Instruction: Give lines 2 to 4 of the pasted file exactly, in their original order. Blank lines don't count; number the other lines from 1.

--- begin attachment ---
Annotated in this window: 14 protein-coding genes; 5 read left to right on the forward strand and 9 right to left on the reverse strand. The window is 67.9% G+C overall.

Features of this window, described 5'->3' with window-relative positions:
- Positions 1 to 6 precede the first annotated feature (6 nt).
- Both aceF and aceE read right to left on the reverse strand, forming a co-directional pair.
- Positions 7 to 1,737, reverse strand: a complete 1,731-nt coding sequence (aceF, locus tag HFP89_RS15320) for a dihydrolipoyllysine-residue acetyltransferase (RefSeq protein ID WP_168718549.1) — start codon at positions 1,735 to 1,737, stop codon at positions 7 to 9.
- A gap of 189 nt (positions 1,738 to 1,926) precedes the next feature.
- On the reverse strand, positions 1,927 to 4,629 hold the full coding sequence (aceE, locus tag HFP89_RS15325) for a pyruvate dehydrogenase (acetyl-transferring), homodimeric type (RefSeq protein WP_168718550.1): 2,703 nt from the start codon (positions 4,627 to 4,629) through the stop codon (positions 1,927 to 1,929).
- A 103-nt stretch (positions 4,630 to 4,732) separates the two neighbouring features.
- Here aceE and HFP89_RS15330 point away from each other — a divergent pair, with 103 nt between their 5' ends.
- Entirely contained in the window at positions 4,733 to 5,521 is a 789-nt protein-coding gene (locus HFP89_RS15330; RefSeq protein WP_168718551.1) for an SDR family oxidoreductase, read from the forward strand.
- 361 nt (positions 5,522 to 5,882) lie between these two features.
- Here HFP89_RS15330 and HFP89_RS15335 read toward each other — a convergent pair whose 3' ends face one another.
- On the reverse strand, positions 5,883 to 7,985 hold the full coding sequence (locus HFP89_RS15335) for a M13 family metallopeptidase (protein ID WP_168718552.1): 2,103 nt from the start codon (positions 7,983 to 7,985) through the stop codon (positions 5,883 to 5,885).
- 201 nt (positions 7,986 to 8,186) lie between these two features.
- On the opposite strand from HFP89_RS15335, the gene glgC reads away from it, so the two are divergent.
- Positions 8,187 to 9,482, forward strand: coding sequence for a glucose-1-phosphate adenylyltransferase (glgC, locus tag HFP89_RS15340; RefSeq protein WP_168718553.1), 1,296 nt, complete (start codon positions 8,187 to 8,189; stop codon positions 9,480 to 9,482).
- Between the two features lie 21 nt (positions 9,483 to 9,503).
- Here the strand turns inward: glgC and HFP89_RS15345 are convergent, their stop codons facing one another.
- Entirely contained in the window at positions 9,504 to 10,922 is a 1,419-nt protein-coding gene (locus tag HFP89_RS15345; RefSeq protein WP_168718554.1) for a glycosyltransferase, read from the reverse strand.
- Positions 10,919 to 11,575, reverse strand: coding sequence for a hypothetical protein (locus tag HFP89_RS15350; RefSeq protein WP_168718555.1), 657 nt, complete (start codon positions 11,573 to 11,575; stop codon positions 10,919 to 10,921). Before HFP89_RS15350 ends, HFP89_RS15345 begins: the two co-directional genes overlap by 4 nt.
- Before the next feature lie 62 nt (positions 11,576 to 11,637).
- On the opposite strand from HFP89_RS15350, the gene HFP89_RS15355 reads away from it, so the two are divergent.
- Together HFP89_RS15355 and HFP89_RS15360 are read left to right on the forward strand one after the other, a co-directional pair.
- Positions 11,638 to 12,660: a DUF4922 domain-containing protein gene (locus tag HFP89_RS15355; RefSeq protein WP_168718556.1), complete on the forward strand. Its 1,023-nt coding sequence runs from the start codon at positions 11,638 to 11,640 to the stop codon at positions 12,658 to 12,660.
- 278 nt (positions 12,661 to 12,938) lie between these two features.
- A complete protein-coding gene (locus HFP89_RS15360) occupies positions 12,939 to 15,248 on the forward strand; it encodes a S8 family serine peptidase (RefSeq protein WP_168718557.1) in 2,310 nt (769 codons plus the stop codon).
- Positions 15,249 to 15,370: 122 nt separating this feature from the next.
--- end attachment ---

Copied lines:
Features of this window, described 5'->3' with window-relative positions:
- Positions 1 to 6 precede the first annotated feature (6 nt).
- Both aceF and aceE read right to left on the reverse strand, forming a co-directional pair.